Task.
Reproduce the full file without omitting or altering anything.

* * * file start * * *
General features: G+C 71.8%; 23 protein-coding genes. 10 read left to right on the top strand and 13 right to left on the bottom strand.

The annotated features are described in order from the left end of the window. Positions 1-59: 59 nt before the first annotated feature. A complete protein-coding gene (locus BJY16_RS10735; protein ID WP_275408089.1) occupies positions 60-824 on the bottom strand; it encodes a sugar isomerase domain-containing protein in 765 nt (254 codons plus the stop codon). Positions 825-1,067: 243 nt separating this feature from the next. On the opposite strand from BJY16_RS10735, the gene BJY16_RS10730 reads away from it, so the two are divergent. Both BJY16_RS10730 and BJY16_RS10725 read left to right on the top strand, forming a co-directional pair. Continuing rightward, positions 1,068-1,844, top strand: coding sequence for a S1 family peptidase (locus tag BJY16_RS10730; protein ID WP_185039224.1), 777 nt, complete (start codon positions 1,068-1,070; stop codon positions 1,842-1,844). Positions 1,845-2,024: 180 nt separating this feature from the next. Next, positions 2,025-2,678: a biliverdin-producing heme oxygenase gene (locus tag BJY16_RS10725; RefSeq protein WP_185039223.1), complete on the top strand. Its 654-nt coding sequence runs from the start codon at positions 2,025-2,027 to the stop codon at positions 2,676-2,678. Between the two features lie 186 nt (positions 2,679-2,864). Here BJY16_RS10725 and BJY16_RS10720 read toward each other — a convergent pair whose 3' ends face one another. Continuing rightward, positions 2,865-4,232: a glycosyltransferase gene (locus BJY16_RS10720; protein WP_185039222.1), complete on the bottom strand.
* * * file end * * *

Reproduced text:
General features: G+C 71.8%; 23 protein-coding genes. 10 read left to right on the top strand and 13 right to left on the bottom strand.

The annotated features are described in order from the left end of the window. Positions 1-59: 59 nt before the first annotated feature. A complete protein-coding gene (locus BJY16_RS10735; protein ID WP_275408089.1) occupies positions 60-824 on the bottom strand; it encodes a sugar isomerase domain-containing protein in 765 nt (254 codons plus the stop codon). Positions 825-1,067: 243 nt separating this feature from the next. On the opposite strand from BJY16_RS10735, the gene BJY16_RS10730 reads away from it, so the two are divergent. Both BJY16_RS10730 and BJY16_RS10725 read left to right on the top strand, forming a co-directional pair. Continuing rightward, positions 1,068-1,844, top strand: coding sequence for a S1 family peptidase (locus tag BJY16_RS10730; protein ID WP_185039224.1), 777 nt, complete (start codon positions 1,068-1,070; stop codon positions 1,842-1,844). Positions 1,845-2,024: 180 nt separating this feature from the next. Next, positions 2,025-2,678: a biliverdin-producing heme oxygenase gene (locus tag BJY16_RS10725; RefSeq protein WP_185039223.1), complete on the top strand. Its 654-nt coding sequence runs from the start codon at positions 2,025-2,027 to the stop codon at positions 2,676-2,678. Between the two features lie 186 nt (positions 2,679-2,864). Here BJY16_RS10725 and BJY16_RS10720 read toward each other — a convergent pair whose 3' ends face one another. Continuing rightward, positions 2,865-4,232: a glycosyltransferase gene (locus BJY16_RS10720; protein WP_185039222.1), complete on the bottom strand.